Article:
This route, across the Longufjorur or "Long Beaches," has been in use by horsemen and women since the Saga Age. Before roads were bulldozed through the Eldborg lava fields in the early 1900s, it was the main highway. Until 1933 you'd buy your soap and nails and flour at a general store out there on the sands, where now you'll find only seals and seabirds, hear only the sounds of surf--or hoofbeats on sand.
"It's a dangerous path if you don't know the tides," my friend Haukur warned, when he took me on the trail for the first time in 1995. When I wrote about that experience in my book A Good Horse Has No Color, I summed it up this way: "This is Iceland."
This August I hope to recreate that ride--with your help. I'm looking for 8 adventurers to sign up for the Trekking Bootcamp offered by America2Iceland from August 10-16: see http://www.america2iceland.com/trips/riding-bootcamp-level-1/
|Photo by America2Iceland.com|
Why? The trail cuts the mouths of several rivers, some of them deep-channeled salmon streams, others edged with quicksand. The safe paths shift from storm to storm, while the force of the wind and its direction, and the fullness of the moon, decide how fast a rider must cross.
Henderson (or his guide) was exaggerating--but not much. In his book Summer at Little Lava my husband, Charles Fergus, told this story:
My work is going very slowly in the smithy,
Even through I'm clattering.
You should aim for Eldborg,
Under the hammer of Thor.
The travelers set off toward Eldborg. Perhaps they dawdled, crossing the sands. The tide rose and caught them, and they drowned. After that, Tobbi lost his ability to compose poetry and could bring forth only gibberish. He became known as Æra-Tobbi, 'Crazy Tobbi.' "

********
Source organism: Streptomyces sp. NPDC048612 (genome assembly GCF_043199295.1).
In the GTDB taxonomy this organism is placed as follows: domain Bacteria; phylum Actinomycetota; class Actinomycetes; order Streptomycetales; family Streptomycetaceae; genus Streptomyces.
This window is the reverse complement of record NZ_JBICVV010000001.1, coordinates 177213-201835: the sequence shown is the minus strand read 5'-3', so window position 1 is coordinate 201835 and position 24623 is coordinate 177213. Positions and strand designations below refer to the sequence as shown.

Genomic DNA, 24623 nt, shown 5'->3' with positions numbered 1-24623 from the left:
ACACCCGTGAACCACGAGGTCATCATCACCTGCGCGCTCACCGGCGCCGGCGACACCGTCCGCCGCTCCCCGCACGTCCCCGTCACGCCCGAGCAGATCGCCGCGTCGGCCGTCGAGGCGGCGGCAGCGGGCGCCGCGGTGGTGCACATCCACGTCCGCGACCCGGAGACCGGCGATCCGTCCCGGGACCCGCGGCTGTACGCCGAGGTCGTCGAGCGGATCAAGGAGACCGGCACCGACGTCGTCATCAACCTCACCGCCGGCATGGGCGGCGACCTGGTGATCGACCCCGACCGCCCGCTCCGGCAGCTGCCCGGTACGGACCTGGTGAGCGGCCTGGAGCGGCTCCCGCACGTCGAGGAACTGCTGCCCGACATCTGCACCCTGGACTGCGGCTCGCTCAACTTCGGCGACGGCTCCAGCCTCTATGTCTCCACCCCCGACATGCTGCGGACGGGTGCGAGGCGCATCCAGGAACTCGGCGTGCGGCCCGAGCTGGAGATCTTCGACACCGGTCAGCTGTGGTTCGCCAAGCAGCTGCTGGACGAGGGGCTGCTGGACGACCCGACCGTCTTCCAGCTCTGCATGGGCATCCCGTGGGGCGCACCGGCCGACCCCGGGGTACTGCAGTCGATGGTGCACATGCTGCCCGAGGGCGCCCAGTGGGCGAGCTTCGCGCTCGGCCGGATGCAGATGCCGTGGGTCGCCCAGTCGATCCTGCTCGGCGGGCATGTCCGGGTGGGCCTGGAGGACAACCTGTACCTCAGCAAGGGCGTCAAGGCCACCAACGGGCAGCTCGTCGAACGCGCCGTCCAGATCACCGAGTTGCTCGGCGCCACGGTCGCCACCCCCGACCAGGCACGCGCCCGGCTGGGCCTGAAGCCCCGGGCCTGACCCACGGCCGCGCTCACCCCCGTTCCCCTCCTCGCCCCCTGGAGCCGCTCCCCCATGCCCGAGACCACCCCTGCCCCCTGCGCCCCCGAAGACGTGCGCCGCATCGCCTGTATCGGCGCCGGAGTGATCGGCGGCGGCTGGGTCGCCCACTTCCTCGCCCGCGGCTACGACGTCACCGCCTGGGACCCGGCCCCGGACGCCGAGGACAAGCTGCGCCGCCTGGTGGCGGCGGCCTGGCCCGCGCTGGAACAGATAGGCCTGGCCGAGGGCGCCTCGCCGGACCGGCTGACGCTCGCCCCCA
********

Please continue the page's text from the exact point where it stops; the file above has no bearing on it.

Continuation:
We rode north onto the sandbar, across some grassy flats, back out through the sucky mud to the hard wet sand, whose color ranged from black to coffee-colored to tawny to gold. Tide pools, I knew, held tiny shrimp and sea lettuce; their bottoms were mosaics of shells.
With the islands to our left, we rode on hard-packed sand, the tapping of our horses’ hooves making music with the wind and the seabirds’ cries. I could feel time almost stop, suspended in the wet air between sea and sky, as history clustered all around us.
Close on our right rose the snow-flecked mountains of Snaefellsnes, the Snow Mountain Peninsula. Ahead loomed the Snow Mountain itself, glacier-topped Snaefellsjokull, a classic Mount Fuji-shaped stratovolcano. Jules Verne began his Journey to the Center of the Earth from this mountain, and New Agers now affirm it the third holiest spot on the planet, ascending it in droves on the summer solstice and bringing new riches to the fishing towns down below. Gazing at its beauty, I wondered what the two more-holy places could possibly be.
This August, we'll be riding from Gudmar Petursson's farm of Stadarhus, about 40 km from the beach. We'll spend the first two days at the farm, getting used to our horses in a clinic that will get you ready for the trek.
Go to http://www.america2iceland.com/trips/riding-bootcamp-level-1/ and sign up now for the Trekking Bootcamp 1 on August 10-16. I can't wait to show you the Long Beaches of Iceland.
And if you're not a rider, note that I'm leading a tour this year for you, too. See the riding-optional "Sagas and Vikings" tour offered by America2Iceland on July 10-16: http://www.america2iceland.com/trips/song-of-the-vikings/. "Sagas and Vikings" is an educational trip for the whole family through the scenes and sagas that have inspired my many books about Iceland, including The Far Traveler, The Saga of Gudrid the Far-Traveler, Song of the Vikings, and the latest, Ivory Vikings.